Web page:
Darren Aronofsky’s Pi: A thrilling study of order and chaos
Ivan Radford | On 25, Apr 2020
Director: Darren Aronofsky
Cast: Sean Gulette, Mark Margolis
Watch Pi online in the UK: Amazon Prime / Apple TV (iTunes) / Prime Video (Buy/Rent) / Rakuten TV / Google Play
“This is insanity, Max.” ” Or maybe it’s genius.” That’s Max (Sean Gullette) and Sol (Mark Margolis) in Darren Aronofsky’s Pi, discussing Max’s game-changing, controversial numerical theory. They might as well be talking about the film itself. A brazen, bold directorial debut, it remains just as shocking and disturbing in its own right.
It follows Max, an unemployed mathematician in Manhattan who lives a secluded life – his days are mostly spent using a computer to make stock predictions, while nursing crippling headaches and paranoia. His only friend is Sol, his former mentor, his other interactions limited to the seemingly perfect young woman next door, Devi, and Jenna, a girl who admires his mental arithmetic. One day, his computer crashes and spews out a 216-digit number and a stock prediction that can’t possibly be correct. Needless to say, it is – and that discovery sends Max into a spiralling obsession with deciphering the significance of that impossibly long number.
Max isn’t the only one caught up in the calculation – his work soon attracts the attention of a group of intimidating corporate types and some equally intense Hasidic Jews. That opens the door into more existential enigmas, from the correspondence of the Hebrew alphabet to numbers to the notion that the Torah is a coded numerical message straight from God. It is, despite its 85-minute runtime, a lot to take in.
Aronofsky doesn’t let that phase him. Indeed, the whole project is a testament to his determination to make a mark on the cinematic world – borrowing a bunch of $100 cheques from friends, family and more, the low-budget flick was five years in the making, shot on the sly in locations without permits and boasting the kind of voiceover, complex plotting and indigestible subject matter that would turn off most filmmakers, let alone audiences.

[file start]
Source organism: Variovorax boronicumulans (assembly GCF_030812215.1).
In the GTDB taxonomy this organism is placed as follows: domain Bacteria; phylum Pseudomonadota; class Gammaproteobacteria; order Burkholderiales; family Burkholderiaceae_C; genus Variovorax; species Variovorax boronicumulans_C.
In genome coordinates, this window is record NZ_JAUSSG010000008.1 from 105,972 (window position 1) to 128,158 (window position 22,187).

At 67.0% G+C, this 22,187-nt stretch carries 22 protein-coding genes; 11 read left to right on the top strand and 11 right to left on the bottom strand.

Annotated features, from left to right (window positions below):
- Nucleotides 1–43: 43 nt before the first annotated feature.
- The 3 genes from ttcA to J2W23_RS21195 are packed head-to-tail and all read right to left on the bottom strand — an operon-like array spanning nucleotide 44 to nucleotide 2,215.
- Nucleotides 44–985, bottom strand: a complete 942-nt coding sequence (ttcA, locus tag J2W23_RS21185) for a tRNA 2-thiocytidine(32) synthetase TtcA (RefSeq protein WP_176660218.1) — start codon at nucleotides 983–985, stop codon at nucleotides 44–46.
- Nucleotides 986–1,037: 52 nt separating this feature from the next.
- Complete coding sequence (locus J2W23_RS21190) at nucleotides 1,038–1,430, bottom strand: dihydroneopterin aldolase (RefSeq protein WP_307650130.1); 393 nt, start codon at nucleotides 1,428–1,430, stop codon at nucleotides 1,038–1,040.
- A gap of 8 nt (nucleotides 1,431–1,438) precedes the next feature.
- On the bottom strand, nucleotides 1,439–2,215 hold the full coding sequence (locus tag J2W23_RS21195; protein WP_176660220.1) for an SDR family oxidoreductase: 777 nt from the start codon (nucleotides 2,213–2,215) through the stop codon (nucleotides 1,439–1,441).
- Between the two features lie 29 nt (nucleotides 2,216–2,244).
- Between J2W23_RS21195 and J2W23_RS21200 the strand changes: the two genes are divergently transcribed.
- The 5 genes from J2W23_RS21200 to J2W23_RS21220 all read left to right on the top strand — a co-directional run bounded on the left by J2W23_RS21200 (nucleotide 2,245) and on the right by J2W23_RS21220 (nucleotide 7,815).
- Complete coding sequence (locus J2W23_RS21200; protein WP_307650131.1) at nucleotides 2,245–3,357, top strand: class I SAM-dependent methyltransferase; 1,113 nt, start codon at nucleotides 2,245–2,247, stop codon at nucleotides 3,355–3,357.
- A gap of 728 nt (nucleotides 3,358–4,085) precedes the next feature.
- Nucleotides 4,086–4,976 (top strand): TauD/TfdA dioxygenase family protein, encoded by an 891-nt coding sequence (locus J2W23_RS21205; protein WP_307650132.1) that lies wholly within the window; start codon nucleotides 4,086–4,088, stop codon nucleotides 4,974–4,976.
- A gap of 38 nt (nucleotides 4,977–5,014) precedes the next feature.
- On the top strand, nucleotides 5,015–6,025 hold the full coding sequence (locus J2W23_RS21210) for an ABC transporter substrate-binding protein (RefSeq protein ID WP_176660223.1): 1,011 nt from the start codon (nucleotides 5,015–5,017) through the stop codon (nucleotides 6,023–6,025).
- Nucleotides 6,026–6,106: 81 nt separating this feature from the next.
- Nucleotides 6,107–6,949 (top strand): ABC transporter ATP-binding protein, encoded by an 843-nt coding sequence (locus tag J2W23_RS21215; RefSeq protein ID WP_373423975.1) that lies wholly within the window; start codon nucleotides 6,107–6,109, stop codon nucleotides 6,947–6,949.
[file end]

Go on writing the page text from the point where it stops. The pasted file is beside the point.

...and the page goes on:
A mathematical thriller? Aronofsky pulls it off, working with Matthew Libatique to craft a black-and-white nightmarescape that’s rooted in Max’s increasingly fragmented psyche – everyone else we meet is almost shot directly from his POV, while the film falls into a rhythm of cyclical montages, from pills being popped to close-ups of ants in motion. Throughout, Clint Mansell’s throbbing, pulsating music ramps up the neurotic tension, immersing us in Max’s descent into madness. (If you thought the more polished, extravagant Requiem for a Dream was a rush, this relentless, gripping, subjective ride the raw, distilled version.)
It’s easy to associate the movie with Aronofsky’s later work, with its themes of obsession and chasging perfection, but it’s most natural companion is perhaps the Coen brothers’ A Serious Man. Both films are thoughtful meditations on humankind’s need to understand the universe, that niggling urge to know the unknowable, the challenge of having faith amid – and in – chaos.
Can everything be summed up in one equation or digit? Is there an answer and meaning to all we encounter and experience? The film itself is a masterful demonstration of assembling order out of apparent disorder, precisely piecing together shards of confusion into a cohesive, powerful whole, but the overwhelming constant at the centre of Pi is one inevitable, logical conclusion: some things we just aren’t meant to understand. Madness or genius? The result is a gnawing, clawing, wriggling thriller that bores its way into your conscious with alarming clarity.
Pi is available to watch online on Amazon Prime Video as part of a Prime membership or a £5.99 monthly subscription.